NAHA, Okinawa Pref. – Foreign Minister Nobutaka Machimura said Saturday both Japan and the United States should be flexible in discussing the U.S. military deployment in Japan.
His comment came amid concerns that the area to be covered by new U.S. military operations may be beyond the scope of the bilateral security treaty.
“It would narrow the range of discussions” if both countries stick to the current geographical restrictions stipulated in the Japan-U.S. security treaty too strictly during talks on the issue,” he told a news conference.
Machimura was referring to the article in the security pact stipulating that the United States is granted the use by land, air and naval forces of facilities and areas in Japan for the purpose of contributing to the maintenance of international peace and security “in the Far East.”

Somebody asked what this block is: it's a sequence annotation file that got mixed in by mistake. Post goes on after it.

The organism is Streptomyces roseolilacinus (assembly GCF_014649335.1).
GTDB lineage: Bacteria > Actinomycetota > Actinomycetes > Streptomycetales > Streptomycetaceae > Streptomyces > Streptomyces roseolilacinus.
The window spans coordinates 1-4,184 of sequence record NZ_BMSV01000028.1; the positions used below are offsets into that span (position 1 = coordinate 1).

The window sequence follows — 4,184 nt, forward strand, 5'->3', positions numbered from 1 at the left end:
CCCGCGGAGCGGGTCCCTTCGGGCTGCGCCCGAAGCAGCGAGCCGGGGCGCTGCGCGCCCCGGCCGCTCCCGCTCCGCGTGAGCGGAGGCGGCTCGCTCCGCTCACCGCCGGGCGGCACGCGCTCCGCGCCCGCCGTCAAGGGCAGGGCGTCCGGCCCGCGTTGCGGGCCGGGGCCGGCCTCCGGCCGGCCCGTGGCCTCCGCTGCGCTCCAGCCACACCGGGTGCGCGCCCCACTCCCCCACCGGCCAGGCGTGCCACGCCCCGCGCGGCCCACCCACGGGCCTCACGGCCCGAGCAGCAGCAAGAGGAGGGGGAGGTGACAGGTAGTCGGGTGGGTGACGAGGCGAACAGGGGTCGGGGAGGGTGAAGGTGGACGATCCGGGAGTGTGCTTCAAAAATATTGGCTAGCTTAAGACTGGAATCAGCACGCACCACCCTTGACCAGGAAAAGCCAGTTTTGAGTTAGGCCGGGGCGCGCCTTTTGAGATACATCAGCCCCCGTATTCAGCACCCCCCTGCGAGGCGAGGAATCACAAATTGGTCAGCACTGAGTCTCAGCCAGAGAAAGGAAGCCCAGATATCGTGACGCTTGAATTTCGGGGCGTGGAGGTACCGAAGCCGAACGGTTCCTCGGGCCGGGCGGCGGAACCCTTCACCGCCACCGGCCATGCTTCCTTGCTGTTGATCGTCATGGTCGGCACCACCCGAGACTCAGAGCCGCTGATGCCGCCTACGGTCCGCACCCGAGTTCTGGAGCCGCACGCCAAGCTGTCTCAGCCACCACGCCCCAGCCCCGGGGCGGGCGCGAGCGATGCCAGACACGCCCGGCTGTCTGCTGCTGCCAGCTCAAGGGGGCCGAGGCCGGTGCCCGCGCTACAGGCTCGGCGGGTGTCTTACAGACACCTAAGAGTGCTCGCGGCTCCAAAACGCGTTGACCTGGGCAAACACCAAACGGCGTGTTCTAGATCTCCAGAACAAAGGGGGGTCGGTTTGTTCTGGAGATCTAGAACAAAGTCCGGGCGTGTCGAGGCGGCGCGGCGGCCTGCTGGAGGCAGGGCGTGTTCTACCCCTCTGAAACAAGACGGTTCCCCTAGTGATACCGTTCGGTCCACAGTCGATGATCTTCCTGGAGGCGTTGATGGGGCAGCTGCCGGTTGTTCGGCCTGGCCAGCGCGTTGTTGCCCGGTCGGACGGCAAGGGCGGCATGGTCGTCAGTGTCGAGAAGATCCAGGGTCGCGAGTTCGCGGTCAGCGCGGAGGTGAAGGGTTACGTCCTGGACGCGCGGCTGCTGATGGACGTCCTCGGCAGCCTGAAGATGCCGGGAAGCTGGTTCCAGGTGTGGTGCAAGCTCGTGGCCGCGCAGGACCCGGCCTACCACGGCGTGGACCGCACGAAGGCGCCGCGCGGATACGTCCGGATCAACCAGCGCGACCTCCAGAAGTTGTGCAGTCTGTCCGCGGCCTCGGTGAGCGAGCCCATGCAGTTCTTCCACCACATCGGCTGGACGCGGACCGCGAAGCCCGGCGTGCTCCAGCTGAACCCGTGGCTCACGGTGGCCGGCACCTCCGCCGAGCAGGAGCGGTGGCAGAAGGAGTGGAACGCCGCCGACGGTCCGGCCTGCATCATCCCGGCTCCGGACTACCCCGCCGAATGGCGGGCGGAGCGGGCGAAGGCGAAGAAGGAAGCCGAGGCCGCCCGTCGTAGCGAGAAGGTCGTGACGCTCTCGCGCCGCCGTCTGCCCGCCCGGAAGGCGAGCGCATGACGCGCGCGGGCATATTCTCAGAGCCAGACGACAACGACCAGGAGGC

The clause has recently drawn attention because some of the realignment proposals which Japanese government sources said have been floated by the United States could require Japan to host military functions covering areas from Northeast Asia to the Middle East.
The proposals include the transfer of the U.S. Army’s 1st Corps Headquarters in Washington state to Camp Zama in Kanagawa Prefecture.
Japan has refused this plan as “politically unacceptable” due to concerns that the regions to be covered by the new headquarters would be far beyond the scope of the bilateral treaty.
Machimura said that such a flexible position should be allowed so the two countries can study as many options as possible, but indicated the final agreement should be in line with the legality of the treaty.
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